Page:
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1973 Camaro Type LT

1973 Camaro VIN Tag


VIN: 1S87H3N140195                                 (Second Generation Camaro)
                                                                1973 Camaro Type LT Coupe
                                                                Built at: Norwood Assembly
                                                                Unit number: 40195

Length: 188.5 Inches / Height: 49.1 Inches
Width: 74.4 Inches / Curb Weight: 3689 

Wheelbase: 108.0 Inches / This Car Weight: 3420lbs



1973 Production: 96,751 vehicles total

6-Cylinder: 3,614

Type LT: 32,327        Z-28 Option: 11,574       Rally Sport Option: 11,364


1973 FACTS

  The Type LT was new for 1973. Unlike the Super Sport option it replaced, the Type LT was a separate model with a unique code in its vehicle identification number (VIN). Type LT could be combined with the Z28, Rally Sport, or both.

  This was the last Camaro to offer the striking Rally Sport front styling treatment which debuted in 1970. Stronger mounting brackets and other hardware enabled the small Rally Sport bumpers to meet 1973's more stringent front collision requirements. Bumpers for non-Rally Sport 1973 models had rubber-faced vertical bumper guards, stronger mounting brackets, tubular reinforcing braces, and a support bar behind the bumper.

  Power windows became available late in the 1973 production run. Controls were console-mounted, so the optional console was required. Power windows had not been available in Camaros since the 1969.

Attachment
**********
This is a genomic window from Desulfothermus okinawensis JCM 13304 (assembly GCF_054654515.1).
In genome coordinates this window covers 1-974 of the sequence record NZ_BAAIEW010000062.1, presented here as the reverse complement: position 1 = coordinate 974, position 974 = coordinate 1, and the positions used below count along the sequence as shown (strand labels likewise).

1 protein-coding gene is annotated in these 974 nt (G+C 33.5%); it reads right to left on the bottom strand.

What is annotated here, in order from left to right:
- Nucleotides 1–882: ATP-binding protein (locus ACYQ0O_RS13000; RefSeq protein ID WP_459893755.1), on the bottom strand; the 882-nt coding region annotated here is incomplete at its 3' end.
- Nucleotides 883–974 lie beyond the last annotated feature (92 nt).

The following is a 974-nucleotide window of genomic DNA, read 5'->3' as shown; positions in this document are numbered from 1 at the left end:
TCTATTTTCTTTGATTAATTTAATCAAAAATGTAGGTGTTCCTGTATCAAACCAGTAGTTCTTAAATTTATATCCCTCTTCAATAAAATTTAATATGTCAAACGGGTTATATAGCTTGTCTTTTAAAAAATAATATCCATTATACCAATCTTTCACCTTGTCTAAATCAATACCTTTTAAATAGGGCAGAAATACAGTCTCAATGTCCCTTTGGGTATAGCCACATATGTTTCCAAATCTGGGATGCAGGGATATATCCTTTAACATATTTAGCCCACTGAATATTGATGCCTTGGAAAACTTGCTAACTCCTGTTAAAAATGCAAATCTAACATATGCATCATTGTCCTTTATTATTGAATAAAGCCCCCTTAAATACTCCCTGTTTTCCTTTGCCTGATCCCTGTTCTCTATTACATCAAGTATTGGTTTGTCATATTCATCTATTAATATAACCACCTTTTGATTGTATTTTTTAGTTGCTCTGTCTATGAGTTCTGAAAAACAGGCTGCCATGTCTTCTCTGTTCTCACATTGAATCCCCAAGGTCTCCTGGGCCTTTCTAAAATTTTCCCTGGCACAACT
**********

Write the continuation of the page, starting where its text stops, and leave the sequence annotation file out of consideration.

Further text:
The stirrup-handle shift selector for automatic transmissions was replaced with a more conventional, single-handle selector.

  Starting in 1973, the two-speed Powerglide automatic was not available.

  Solid valve lifters were replaced by hydraulic lifters in the 1973 Z28, permitting air conditioning to be combined with the Z28 for the first time in the Camaro's history. Net horsepower for the Z28 engine decreased from 255hp to 245hp. Other 1973 Z28 changes included a Holly carburetor to replace the Rochester Quadrajet, a cast iron intake manifold to replace aluminum, and a lower retail price.

  Full-foam rear seats replaced the spring-style of earlier years.

  Door impact beams were stronger for increased side impact protection.

  The optional center console was a completely new design for 1973.

 Recovery systems were added to prevent expansion coolant loss.

  The previously optional, sport steering wheel (four-spoke) was standard equipment for 1973. The horn cap varied for different applications.

  Improvements were made to 1973 Camaro seat belts. These included new buckles with reduced release effort, a positive attachment latching sound, and rigid inboard boot straps for easier location and attachment.

  A space-saver spare tire was available optionally in 1968-69 Camaros, but it wasn't available again until the 1973 model as RPO N65.

  The five-digit manufacturer's code was 1FQ87 for both base six-cylinder and V8 Camaros in 1973, and 1FS87 for the Type LT.

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